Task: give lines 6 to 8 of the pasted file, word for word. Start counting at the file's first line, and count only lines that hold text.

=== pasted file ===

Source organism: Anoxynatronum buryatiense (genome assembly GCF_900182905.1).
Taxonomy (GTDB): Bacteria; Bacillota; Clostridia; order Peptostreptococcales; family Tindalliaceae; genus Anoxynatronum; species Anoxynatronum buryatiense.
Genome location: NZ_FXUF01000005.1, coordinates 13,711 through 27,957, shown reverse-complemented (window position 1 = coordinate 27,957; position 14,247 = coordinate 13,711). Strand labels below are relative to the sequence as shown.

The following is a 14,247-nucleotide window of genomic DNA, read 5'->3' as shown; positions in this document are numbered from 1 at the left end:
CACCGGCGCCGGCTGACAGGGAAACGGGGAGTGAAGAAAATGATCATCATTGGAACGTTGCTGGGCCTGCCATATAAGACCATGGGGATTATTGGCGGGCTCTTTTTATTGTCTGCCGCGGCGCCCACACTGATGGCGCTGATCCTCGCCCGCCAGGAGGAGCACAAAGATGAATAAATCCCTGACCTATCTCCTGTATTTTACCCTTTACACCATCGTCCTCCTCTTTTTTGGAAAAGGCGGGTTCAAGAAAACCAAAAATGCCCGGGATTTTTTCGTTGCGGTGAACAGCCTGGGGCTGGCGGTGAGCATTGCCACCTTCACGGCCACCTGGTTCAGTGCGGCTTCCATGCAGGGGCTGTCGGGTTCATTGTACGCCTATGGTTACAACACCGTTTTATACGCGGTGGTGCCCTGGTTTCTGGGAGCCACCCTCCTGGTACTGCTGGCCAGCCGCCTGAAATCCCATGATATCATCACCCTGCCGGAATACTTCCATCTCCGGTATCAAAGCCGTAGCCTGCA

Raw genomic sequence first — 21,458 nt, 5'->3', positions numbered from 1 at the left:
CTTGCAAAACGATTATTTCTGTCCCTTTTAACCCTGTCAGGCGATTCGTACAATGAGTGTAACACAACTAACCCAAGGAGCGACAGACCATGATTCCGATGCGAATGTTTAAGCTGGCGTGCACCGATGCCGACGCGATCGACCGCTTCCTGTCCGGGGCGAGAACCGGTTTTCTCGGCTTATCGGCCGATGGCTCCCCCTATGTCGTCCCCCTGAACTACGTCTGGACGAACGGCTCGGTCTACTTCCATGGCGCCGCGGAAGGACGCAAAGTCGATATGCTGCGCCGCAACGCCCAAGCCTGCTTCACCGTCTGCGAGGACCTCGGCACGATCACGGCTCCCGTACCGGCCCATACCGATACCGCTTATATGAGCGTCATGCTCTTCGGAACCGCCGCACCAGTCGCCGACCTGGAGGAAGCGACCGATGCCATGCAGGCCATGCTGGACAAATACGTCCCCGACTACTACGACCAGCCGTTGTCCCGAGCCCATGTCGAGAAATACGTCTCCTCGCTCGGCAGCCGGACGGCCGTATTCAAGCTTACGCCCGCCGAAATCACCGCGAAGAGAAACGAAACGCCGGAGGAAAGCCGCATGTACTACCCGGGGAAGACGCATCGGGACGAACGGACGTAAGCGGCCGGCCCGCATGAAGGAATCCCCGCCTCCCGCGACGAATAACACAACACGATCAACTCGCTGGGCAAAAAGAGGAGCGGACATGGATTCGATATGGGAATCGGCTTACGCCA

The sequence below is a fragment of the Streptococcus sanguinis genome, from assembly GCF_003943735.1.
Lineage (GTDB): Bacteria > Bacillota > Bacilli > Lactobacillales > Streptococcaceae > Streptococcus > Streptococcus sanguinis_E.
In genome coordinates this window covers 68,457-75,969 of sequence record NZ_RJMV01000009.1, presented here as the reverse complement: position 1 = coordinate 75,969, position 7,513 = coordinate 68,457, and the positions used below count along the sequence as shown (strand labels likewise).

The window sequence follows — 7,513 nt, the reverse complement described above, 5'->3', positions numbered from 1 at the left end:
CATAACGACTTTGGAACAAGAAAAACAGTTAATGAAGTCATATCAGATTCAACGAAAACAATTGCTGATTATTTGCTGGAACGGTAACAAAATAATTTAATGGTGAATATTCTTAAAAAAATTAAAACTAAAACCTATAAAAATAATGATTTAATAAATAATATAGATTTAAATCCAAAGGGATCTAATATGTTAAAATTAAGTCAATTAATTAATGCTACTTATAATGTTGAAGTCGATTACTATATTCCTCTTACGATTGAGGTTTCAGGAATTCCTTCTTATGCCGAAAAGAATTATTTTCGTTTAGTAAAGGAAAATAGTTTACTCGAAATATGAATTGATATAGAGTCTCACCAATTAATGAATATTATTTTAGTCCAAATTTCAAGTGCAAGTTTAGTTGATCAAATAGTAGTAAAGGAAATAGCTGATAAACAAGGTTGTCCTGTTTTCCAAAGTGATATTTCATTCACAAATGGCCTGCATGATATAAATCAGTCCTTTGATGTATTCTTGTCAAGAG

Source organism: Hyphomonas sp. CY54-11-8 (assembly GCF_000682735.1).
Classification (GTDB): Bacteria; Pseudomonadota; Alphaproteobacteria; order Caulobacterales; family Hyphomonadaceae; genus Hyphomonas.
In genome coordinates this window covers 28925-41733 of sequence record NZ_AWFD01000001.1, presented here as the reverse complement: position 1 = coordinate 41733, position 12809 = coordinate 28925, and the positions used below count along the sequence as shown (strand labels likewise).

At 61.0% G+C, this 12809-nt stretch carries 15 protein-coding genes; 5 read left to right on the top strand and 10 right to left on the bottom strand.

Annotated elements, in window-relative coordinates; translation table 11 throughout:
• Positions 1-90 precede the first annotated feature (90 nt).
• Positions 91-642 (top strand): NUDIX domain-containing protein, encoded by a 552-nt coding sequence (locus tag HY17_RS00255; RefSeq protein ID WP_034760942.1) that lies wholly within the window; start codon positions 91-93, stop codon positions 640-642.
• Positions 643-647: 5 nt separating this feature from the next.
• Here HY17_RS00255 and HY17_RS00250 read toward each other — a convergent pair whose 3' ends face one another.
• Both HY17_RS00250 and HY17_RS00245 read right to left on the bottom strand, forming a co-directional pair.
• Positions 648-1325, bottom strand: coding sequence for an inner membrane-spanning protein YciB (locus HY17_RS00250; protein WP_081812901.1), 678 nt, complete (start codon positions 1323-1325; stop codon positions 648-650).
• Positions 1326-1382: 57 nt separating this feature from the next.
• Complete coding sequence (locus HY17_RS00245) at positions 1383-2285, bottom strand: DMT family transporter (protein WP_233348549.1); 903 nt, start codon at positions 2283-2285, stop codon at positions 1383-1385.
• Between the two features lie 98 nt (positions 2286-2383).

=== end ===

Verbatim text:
Raw genomic sequence first — 21,458 nt, 5'->3', positions numbered from 1 at the left:
CTTGCAAAACGATTATTTCTGTCCCTTTTAACCCTGTCAGGCGATTCGTACAATGAGTGTAACACAACTAACCCAAGGAGCGACAGACCATGATTCCGATGCGAATGTTTAAGCTGGCGTGCACCGATGCCGACGCGATCGACCGCTTCCTGTCCGGGGCGAGAACCGGTTTTCTCGGCTTATCGGCCGATGGCTCCCCCTATGTCGTCCCCCTGAACTACGTCTGGACGAACGGCTCGGTCTACTTCCATGGCGCCGCGGAAGGACGCAAAGTCGATATGCTGCGCCGCAACGCCCAAGCCTGCTTCACCGTCTGCGAGGACCTCGGCACGATCACGGCTCCCGTACCGGCCCATACCGATACCGCTTATATGAGCGTCATGCTCTTCGGAACCGCCGCACCAGTCGCCGACCTGGAGGAAGCGACCGATGCCATGCAGGCCATGCTGGACAAATACGTCCCCGACTACTACGACCAGCCGTTGTCCCGAGCCCATGTCGAGAAATACGTCTCCTCGCTCGGCAGCCGGACGGCCGTATTCAAGCTTACGCCCGCCGAAATCACCGCGAAGAGAAACGAAACGCCGGAGGAAAGCCGCATGTACTACCCGGGGAAGACGCATCGGGACGAACGGACGTAAGCGGCCGGCCCGCATGAAGGAATCCCCGCCTCCCGCGACGAATAACACAACACGATCAACTCGCTGGGCAAAAAGAGGAGCGGACATGGATTCGATATGGGAATCGGCTTACGCCA

The sequence below is a fragment of the Streptococcus sanguinis genome, from assembly GCF_003943735.1.